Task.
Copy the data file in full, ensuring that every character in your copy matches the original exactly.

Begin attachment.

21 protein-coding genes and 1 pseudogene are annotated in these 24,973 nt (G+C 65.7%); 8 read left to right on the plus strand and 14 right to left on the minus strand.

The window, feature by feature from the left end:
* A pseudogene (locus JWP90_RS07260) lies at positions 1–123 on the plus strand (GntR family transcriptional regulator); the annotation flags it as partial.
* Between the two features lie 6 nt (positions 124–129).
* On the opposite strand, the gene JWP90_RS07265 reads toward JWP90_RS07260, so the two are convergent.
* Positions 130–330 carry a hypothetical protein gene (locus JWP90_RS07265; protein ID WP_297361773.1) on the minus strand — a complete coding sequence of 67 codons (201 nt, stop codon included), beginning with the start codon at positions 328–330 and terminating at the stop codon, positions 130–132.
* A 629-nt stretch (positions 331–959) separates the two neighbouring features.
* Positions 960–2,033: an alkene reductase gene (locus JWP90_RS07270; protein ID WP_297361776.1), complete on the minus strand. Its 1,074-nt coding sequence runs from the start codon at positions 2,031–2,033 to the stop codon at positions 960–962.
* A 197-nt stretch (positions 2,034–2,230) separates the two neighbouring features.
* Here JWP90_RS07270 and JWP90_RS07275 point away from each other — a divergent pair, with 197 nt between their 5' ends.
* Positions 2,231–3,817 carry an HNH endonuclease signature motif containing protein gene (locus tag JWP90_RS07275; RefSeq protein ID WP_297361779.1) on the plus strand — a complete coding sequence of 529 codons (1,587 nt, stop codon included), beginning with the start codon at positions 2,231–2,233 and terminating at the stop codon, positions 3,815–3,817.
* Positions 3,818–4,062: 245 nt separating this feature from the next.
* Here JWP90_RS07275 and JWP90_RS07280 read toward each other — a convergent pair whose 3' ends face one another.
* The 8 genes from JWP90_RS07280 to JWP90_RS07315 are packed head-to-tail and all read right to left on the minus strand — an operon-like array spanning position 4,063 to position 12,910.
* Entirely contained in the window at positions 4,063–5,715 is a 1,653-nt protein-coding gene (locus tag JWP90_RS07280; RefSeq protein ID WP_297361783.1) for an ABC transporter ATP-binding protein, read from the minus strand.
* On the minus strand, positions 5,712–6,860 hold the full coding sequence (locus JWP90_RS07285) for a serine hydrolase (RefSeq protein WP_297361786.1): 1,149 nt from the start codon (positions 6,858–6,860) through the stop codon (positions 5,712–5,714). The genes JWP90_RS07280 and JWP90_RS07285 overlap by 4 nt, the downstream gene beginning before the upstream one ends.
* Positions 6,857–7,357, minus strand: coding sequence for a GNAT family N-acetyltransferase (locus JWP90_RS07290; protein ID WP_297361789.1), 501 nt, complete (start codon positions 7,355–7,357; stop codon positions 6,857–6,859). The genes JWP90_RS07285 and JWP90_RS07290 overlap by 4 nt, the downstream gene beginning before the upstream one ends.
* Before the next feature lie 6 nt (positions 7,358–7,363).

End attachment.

21 protein-coding genes and 1 pseudogene are annotated in these 24,973 nt (G+C 65.7%); 8 read left to right on the plus strand and 14 right to left on the minus strand.

The window, feature by feature from the left end:
* A pseudogene (locus JWP90_RS07260) lies at positions 1–123 on the plus strand (GntR family transcriptional regulator); the annotation flags it as partial.
* Between the two features lie 6 nt (positions 124–129).
* On the opposite strand, the gene JWP90_RS07265 reads toward JWP90_RS07260, so the two are convergent.
* Positions 130–330 carry a hypothetical protein gene (locus JWP90_RS07265; protein ID WP_297361773.1) on the minus strand — a complete coding sequence of 67 codons (201 nt, stop codon included), beginning with the start codon at positions 328–330 and terminating at the stop codon, positions 130–132.
* A 629-nt stretch (positions 331–959) separates the two neighbouring features.
* Positions 960–2,033: an alkene reductase gene (locus JWP90_RS07270; protein ID WP_297361776.1), complete on the minus strand. Its 1,074-nt coding sequence runs from the start codon at positions 2,031–2,033 to the stop codon at positions 960–962.
* A 197-nt stretch (positions 2,034–2,230) separates the two neighbouring features.
* Here JWP90_RS07270 and JWP90_RS07275 point away from each other — a divergent pair, with 197 nt between their 5' ends.
* Positions 2,231–3,817 carry an HNH endonuclease signature motif containing protein gene (locus tag JWP90_RS07275; RefSeq protein ID WP_297361779.1) on the plus strand — a complete coding sequence of 529 codons (1,587 nt, stop codon included), beginning with the start codon at positions 2,231–2,233 and terminating at the stop codon, positions 3,815–3,817.
* Positions 3,818–4,062: 245 nt separating this feature from the next.
* Here JWP90_RS07275 and JWP90_RS07280 read toward each other — a convergent pair whose 3' ends face one another.
* The 8 genes from JWP90_RS07280 to JWP90_RS07315 are packed head-to-tail and all read right to left on the minus strand — an operon-like array spanning position 4,063 to position 12,910.
* Entirely contained in the window at positions 4,063–5,715 is a 1,653-nt protein-coding gene (locus tag JWP90_RS07280; RefSeq protein ID WP_297361783.1) for an ABC transporter ATP-binding protein, read from the minus strand.
* On the minus strand, positions 5,712–6,860 hold the full coding sequence (locus JWP90_RS07285) for a serine hydrolase (RefSeq protein WP_297361786.1): 1,149 nt from the start codon (positions 6,858–6,860) through the stop codon (positions 5,712–5,714). The genes JWP90_RS07280 and JWP90_RS07285 overlap by 4 nt, the downstream gene beginning before the upstream one ends.
* Positions 6,857–7,357, minus strand: coding sequence for a GNAT family N-acetyltransferase (locus JWP90_RS07290; protein ID WP_297361789.1), 501 nt, complete (start codon positions 7,355–7,357; stop codon positions 6,857–6,859). The genes JWP90_RS07285 and JWP90_RS07290 overlap by 4 nt, the downstream gene beginning before the upstream one ends.
* Before the next feature lie 6 nt (positions 7,358–7,363).